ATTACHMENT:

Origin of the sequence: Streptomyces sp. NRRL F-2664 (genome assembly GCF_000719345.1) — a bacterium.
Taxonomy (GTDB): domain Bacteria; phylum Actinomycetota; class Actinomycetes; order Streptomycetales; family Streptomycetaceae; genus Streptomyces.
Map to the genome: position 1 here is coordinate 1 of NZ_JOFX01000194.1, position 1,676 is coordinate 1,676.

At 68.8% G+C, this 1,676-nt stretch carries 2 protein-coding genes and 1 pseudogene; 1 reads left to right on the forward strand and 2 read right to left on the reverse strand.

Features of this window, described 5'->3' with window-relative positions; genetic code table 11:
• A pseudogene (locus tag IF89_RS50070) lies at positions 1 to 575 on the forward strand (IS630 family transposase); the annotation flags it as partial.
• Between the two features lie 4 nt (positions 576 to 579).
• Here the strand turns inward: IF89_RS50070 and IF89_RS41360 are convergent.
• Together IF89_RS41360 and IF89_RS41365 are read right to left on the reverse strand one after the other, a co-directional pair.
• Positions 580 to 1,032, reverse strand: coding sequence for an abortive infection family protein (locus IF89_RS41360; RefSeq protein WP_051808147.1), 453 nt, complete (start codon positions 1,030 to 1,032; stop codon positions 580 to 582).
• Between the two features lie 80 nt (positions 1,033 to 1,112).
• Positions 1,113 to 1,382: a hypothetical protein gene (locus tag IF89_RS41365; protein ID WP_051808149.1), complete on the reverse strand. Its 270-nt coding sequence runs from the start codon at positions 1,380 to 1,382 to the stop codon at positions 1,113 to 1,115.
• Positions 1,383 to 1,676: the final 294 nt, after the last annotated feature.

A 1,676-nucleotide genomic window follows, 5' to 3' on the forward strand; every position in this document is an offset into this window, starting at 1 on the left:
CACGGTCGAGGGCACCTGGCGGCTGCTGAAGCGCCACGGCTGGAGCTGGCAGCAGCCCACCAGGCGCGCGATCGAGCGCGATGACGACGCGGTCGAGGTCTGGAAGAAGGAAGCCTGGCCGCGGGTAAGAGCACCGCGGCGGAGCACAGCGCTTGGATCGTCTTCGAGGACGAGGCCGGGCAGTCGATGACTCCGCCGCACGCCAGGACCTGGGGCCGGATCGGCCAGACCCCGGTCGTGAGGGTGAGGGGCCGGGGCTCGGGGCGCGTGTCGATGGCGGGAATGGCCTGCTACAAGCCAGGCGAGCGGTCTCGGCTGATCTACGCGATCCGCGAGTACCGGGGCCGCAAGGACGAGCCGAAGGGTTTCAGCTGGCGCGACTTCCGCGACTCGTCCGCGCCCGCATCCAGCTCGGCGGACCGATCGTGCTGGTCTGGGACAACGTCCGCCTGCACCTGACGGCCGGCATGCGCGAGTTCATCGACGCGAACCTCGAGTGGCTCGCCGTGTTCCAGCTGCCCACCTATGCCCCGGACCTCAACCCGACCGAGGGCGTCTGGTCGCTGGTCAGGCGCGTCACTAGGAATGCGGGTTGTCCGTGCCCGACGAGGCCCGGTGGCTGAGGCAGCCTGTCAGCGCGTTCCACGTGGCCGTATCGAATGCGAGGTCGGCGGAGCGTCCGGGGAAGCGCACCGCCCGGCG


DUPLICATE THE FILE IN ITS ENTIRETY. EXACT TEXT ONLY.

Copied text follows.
Origin of the sequence: Streptomyces sp. NRRL F-2664 (genome assembly GCF_000719345.1) — a bacterium.
Taxonomy (GTDB): domain Bacteria; phylum Actinomycetota; class Actinomycetes; order Streptomycetales; family Streptomycetaceae; genus Streptomyces.
Map to the genome: position 1 here is coordinate 1 of NZ_JOFX01000194.1, position 1,676 is coordinate 1,676.

At 68.8% G+C, this 1,676-nt stretch carries 2 protein-coding genes and 1 pseudogene; 1 reads left to right on the forward strand and 2 read right to left on the reverse strand.

Features of this window, described 5'->3' with window-relative positions; genetic code table 11:
• A pseudogene (locus tag IF89_RS50070) lies at positions 1 to 575 on the forward strand (IS630 family transposase); the annotation flags it as partial.
• Between the two features lie 4 nt (positions 576 to 579).
• Here the strand turns inward: IF89_RS50070 and IF89_RS41360 are convergent.
• Together IF89_RS41360 and IF89_RS41365 are read right to left on the reverse strand one after the other, a co-directional pair.
• Positions 580 to 1,032, reverse strand: coding sequence for an abortive infection family protein (locus IF89_RS41360; RefSeq protein WP_051808147.1), 453 nt, complete (start codon positions 1,030 to 1,032; stop codon positions 580 to 582).
• Between the two features lie 80 nt (positions 1,033 to 1,112).
• Positions 1,113 to 1,382: a hypothetical protein gene (locus tag IF89_RS41365; protein ID WP_051808149.1), complete on the reverse strand. Its 270-nt coding sequence runs from the start codon at positions 1,380 to 1,382 to the stop codon at positions 1,113 to 1,115.
• Positions 1,383 to 1,676: the final 294 nt, after the last annotated feature.

A 1,676-nucleotide genomic window follows, 5' to 3' on the forward strand; every position in this document is an offset into this window, starting at 1 on the left:
CACGGTCGAGGGCACCTGGCGGCTGCTGAAGCGCCACGGCTGGAGCTGGCAGCAGCCCACCAGGCGCGCGATCGAGCGCGATGACGACGCGGTCGAGGTCTGGAAGAAGGAAGCCTGGCCGCGGGTAAGAGCACCGCGGCGGAGCACAGCGCTTGGATCGTCTTCGAGGACGAGGCCGGGCAGTCGATGACTCCGCCGCACGCCAGGACCTGGGGCCGGATCGGCCAGACCCCGGTCGTGAGGGTGAGGGGCCGGGGCTCGGGGCGCGTGTCGATGGCGGGAATGGCCTGCTACAAGCCAGGCGAGCGGTCTCGGCTGATCTACGCGATCCGCGAGTACCGGGGCCGCAAGGACGAGCCGAAGGGTTTCAGCTGGCGCGACTTCCGCGACTCGTCCGCGCCCGCATCCAGCTCGGCGGACCGATCGTGCTGGTCTGGGACAACGTCCGCCTGCACCTGACGGCCGGCATGCGCGAGTTCATCGACGCGAACCTCGAGTGGCTCGCCGTGTTCCAGCTGCCCACCTATGCCCCGGACCTCAACCCGACCGAGGGCGTCTGGTCGCTGGTCAGGCGCGTCACTAGGAATGCGGGTTGTCCGTGCCCGACGAGGCCCGGTGGCTGAGGCAGCCTGTCAGCGCGTTCCACGTGGCCGTATCGAATGCGAGGTCGGCGGAGCGTCCGGGGAAGCGCACCGCCCGGCG